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Trappist beer is a special thing. There are seven breweries in the world that carry the official Trappist seal, and every single beer they brew is a masterpiece. All of these beers are brewed by actual Trappist Monks in monasteries. They have to have something in exchange for that vow of celibacy, right? Well, I don’t know if I would trade carnal relations for these beers, but they sure come a close second.

Six of the seven Trappist breweries are represented here. The seventh monastery, Westvleteren, couldn’t be with us today because they only sell their beer out of the monastery… in Belgium… damn. You can get their beer on Ebay, but I think it works out to a little over $100 for a six-pack of 11.2oz bottles. Another thing to note about Westvleteren is that they brew the #1 rated beer on the planet, at least according to the ratings on beeradvocate.com and ratebeer.com, the two most popular beer sites. When I get to try the Westy 12, I’ll let you know how it is…

I have picked out one beer from each brewery. From Koningshoeven, the quad is the only one I’ve tried. Rochefort does an 8 and 6, but the 10 is the best. Chimay has a white and red, but the Blue is my favorite. Westmalle has one or two others, but the Tripel is the only one I’ve had. I believe Orval and Achel only make one beer apiece. I’m sure I’m wrong somewhere in this paragraph; I’m just too lazy to research.

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La Trappe Quadrupel. Bierbrouwerij De Konigshoeven B.V. 10%ABV. 750ml bottle
Pours amber orange with a hint of gold. Has a small head that dissipates quickly.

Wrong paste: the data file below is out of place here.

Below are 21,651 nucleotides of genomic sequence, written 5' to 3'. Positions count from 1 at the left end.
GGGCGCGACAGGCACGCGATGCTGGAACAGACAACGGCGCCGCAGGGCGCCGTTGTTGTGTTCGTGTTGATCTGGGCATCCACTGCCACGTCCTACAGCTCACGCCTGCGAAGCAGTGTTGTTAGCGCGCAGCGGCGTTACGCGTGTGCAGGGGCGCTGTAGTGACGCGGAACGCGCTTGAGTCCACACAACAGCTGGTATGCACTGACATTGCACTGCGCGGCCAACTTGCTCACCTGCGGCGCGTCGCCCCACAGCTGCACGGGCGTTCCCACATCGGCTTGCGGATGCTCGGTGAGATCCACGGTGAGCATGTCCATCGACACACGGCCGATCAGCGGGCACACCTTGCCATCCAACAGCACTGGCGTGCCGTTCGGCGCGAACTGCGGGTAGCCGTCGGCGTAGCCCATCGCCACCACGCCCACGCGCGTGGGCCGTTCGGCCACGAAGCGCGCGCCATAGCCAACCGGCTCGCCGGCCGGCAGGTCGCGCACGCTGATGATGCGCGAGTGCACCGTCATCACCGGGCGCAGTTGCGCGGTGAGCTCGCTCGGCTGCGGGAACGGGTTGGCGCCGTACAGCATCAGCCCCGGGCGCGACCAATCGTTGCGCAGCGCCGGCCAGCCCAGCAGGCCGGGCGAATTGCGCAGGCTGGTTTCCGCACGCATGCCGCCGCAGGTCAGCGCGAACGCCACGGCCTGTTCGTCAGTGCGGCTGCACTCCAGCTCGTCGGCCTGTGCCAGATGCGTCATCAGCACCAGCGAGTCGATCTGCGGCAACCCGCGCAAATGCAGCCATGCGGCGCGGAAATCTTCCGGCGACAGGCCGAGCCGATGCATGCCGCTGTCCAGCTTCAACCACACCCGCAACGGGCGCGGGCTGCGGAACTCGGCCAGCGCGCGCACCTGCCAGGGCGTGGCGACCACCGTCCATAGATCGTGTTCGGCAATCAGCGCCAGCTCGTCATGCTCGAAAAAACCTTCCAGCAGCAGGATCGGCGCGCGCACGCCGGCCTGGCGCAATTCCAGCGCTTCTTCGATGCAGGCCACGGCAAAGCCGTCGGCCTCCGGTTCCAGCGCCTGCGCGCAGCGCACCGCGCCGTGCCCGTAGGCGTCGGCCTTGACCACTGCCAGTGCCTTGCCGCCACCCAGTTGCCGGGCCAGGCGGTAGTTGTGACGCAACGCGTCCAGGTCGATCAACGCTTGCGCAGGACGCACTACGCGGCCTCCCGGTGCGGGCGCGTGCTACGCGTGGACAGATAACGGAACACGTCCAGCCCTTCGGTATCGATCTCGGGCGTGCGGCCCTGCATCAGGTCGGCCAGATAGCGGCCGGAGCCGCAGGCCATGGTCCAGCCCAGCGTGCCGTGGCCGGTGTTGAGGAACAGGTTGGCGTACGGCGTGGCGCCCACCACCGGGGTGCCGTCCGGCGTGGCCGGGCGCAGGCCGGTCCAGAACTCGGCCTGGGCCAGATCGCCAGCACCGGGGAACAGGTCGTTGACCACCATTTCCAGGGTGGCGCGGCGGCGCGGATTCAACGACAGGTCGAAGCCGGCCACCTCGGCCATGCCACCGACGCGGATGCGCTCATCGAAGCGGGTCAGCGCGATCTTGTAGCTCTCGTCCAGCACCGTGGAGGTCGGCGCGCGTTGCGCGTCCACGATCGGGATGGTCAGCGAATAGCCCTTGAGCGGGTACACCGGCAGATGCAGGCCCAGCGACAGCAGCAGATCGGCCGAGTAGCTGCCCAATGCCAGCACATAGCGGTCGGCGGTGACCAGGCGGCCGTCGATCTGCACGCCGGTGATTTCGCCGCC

Smell is complex and contains hard candy sugar and earthy dark fruits dried in orange peels.

Mouthfeel is medium bodied with a prickly carbonation. Taste has very sweet bread, like you walked into a bakery. Has a core of sweet brown sugar that sits on the middle of the tongue. The alcohol hits with an oak-like note, but is not firey at all. Lots of peppery tones float over the tongue. As it warms, just the slightest hint of premium vodka taste comes out to say hi.

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Trappistes Rochefort 10. Brasserie de Rochefort. 11.3%ABV. 11.2oz bottle
Pours a dark mahogany with a thick head that dissipates quickly. Floaties can bee seen if you are looking closely.

Smells of candied raisins soaked in brandy and old wood that’s been well preserved.

Taste is huge with raisins, figs and ripe bananas. Buttery toffee sits on the back of the tongue after the first swallow. On the exhale there is plenty of alcohol, but it is in no way overpowering. White pepper and pear are detected. Midway through is thick, heavy black bread with caraway. Is it a contradiction to say this has a subtle yet strong dark roasted malt? Figs come through.

Super complex. You could put this against any world class wine and I would bet on the beer. I would love to try one of these with a few years under its belt, but they always disappear from my fridge before that happens.